I <got out of / left / headed out> the house at 9 A.M., and I got here 5 minutes ago.

jihoon

Senior Member
korean
1. I got out of the house at 9 A.M., and I got here 5 minutes ago.

2. I left the home at 9 A.M., and I got here 5 minutes ago.

3. I headed out the door at 9 A.M., and I got here 5 minutes ago.


Which one is more common than the others?
 
  • Aardvark01

    Senior Member
    British English (Midlands)
    1. I got out [of the house] at 9 A.M., and I got here 5 minutes ago.

    2. I left [the home] at 9 A.M., and I got here 5 minutes ago.

    3. I headed out [the door] at 9 A.M., and I got here 5 minutes ago.
    Having begun with "I" there is no need to repeat it.
    We avoid repetition where we can, so 3. "I headed out..." is better because it does not repeat "got"
    An alternative would be:

    "I set out [from the house/from home] at 9am and got here 5 minutes ago."

    Note - "the home" suggests an institution, such as nursing home or an orphanage.
     

    velisarius

    Senior Member
    British English (Sussex)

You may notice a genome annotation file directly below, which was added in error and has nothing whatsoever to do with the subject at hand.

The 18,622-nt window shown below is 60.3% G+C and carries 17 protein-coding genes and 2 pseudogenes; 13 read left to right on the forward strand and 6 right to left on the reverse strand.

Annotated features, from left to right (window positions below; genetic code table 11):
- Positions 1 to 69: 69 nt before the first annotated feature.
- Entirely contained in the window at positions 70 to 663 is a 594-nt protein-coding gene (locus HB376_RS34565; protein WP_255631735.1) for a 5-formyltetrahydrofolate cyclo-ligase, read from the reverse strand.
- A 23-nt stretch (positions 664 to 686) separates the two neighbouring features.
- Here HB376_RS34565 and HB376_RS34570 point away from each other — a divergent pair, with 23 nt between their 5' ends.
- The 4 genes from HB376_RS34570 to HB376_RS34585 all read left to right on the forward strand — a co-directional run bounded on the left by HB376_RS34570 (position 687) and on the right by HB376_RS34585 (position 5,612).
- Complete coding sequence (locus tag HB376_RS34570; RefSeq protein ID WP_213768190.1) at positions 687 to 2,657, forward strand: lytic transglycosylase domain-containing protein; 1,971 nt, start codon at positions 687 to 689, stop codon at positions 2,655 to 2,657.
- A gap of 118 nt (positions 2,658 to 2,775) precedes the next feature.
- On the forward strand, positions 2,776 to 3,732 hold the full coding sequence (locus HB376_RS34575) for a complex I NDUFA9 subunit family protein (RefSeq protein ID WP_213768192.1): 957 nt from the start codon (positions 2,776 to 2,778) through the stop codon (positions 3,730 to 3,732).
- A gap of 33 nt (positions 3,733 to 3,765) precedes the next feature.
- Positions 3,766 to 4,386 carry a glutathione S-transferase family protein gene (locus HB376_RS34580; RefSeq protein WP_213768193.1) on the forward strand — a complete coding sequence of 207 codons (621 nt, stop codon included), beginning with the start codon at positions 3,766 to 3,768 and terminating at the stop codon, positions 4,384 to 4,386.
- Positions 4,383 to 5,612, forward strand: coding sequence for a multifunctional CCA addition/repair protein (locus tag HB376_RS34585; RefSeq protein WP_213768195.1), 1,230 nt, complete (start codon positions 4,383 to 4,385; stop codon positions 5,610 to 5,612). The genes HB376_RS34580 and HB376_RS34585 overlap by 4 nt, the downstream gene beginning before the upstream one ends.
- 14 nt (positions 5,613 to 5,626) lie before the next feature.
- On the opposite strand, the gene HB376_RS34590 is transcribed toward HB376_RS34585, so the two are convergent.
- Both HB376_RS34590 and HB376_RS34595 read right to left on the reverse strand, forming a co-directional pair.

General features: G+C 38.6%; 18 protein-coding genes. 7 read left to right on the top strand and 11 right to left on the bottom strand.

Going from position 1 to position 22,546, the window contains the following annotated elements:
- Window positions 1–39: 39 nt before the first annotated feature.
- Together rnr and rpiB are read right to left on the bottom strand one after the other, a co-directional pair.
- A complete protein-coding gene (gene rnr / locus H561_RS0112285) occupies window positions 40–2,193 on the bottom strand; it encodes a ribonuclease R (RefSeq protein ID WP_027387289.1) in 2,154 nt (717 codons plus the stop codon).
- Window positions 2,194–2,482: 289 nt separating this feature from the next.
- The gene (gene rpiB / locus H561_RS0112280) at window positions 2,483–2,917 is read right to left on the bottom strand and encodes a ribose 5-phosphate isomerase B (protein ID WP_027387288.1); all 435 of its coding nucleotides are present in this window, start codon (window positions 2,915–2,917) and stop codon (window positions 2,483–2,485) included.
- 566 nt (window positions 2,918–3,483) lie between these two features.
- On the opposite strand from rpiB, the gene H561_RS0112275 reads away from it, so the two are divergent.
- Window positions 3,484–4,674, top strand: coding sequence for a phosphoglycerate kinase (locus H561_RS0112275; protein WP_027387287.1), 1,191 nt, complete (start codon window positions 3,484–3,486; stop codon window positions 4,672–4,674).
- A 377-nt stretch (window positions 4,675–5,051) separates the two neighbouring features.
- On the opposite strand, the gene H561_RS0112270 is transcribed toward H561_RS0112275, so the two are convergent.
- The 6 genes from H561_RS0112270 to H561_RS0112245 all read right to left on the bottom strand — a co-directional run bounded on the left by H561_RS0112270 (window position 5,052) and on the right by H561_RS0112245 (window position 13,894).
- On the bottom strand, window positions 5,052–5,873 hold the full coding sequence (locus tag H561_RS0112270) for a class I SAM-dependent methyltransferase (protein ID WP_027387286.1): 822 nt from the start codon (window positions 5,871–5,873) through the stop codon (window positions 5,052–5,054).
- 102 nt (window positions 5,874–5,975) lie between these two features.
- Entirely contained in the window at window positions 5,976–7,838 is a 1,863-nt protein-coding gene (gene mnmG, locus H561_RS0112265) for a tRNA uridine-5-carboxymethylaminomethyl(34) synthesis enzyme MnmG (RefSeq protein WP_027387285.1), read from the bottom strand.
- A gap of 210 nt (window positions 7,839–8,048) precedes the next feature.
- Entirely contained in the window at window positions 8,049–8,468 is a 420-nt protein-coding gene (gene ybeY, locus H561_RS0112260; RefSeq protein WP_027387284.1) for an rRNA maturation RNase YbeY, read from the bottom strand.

"I got out of the house..." - it sounds as though it was difficult to get away. Perhaps you were delayed by phone calls, or you were rather late getting yourself organised that morning.

    "Headed out the door..." - it sounds a little strange to me if you are describing a routine departure from home. Maybe you were upset and made a rush for the door, or anyway you left hurriedly :). We usually talk about being headed for (towards) a destination: I left home and headed for the train station.

    "I left home..." sounds neutral, unlike the other two versions.
     

    Edinburgher

    Senior Member
    German/English bilingual
    "I left home" carries a slight hint of a permanent departure (such as when you're moving out of the parental home into a place of your own, for example: "He didn't leave home until he was 38"). Unless context clearly excludes that possibility (and probably otherwise too), I'd say "I left the house".
     

    velisarius

    Senior Member
    British English (Sussex)
    I have no qualms about saying: "I left home this morning at 9 o'clock." I don't think they would send out a search party if I said it on the phone.:D
     

    You little ripper!

    Senior Member
    Australian English
    "I left home" carries a slight hint of a permanent departure (such as when you're moving out of the parental home into a place of your own, for example: "He didn't leave home until he was 38"). Unless context clearly excludes that possibility (and probably otherwise too), I'd say "I left the house".
    In some contexts it might, Edinburgher, but it doesn't for me in the OP's sentence.
     
    < Previous | Next >
    Top